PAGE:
The tectonic regime of the early Earth has proven enigmatic due to a scarcity of preserved continental crust, yet how early continents were generated is key to deciphering Earth's evolution. Here we show that a compilation of data from 4.3 to 3.4 Ga igneous and detrital zircons records a secular shift to higher 176Hf/177Hf after ~3.8-3.6 Ga. This globally evident shift indicates that continental crust formation before ~3.8-3.6 Ga largely occurred by internal reworking of long-lived mafic protocrust, whereas later continental crust formation involved extensive input of relatively juvenile magmas, which were produced from rapid remelting of oceanic lithosphere. We propose that this secular shift in the global hafnium isotope record reflects a gradual yet widespread transition from stagnant-lid to mobile-lid tectonics on the early Earth.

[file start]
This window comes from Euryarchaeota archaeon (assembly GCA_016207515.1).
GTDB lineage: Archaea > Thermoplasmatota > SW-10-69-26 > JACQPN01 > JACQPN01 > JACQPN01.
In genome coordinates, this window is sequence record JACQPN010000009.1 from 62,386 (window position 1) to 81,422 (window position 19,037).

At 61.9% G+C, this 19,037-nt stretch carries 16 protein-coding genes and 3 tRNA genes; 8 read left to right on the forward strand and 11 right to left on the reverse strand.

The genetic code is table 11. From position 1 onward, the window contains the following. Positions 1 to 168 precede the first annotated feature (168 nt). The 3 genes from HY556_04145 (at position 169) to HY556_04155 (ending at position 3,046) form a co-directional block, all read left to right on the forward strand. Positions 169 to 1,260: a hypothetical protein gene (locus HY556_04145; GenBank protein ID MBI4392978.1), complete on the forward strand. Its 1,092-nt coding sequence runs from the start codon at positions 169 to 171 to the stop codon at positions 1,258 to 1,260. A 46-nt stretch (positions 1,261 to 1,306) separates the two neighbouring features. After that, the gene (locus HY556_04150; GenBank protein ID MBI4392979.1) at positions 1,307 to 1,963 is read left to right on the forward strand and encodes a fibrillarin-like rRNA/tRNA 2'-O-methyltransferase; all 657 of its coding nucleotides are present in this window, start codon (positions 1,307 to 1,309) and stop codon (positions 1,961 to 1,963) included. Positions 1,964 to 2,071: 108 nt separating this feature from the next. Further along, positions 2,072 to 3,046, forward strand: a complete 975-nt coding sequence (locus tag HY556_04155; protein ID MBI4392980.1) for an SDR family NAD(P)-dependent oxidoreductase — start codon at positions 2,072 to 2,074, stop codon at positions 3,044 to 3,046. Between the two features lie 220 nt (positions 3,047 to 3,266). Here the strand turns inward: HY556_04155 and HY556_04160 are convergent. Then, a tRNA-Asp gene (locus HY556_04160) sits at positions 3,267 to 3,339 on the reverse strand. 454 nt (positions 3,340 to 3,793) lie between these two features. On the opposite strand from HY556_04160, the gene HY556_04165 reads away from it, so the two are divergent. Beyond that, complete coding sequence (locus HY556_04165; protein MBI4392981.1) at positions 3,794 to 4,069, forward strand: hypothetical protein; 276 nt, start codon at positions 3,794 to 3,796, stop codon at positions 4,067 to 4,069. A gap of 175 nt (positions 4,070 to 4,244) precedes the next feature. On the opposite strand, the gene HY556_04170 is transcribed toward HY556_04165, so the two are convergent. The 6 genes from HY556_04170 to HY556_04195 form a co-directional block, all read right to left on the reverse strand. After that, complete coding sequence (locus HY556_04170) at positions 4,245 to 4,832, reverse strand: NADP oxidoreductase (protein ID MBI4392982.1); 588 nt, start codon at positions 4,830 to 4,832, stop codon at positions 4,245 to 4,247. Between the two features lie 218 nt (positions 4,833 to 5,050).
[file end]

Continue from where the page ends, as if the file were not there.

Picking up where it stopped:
|Original language||English (US)|
|Number of pages||6|
|Journal||Geochemical Perspectives Letters|
|State||Published - 2020|
All Science Journal Classification (ASJC) codes
- Environmental Chemistry
- Geochemistry and Petrology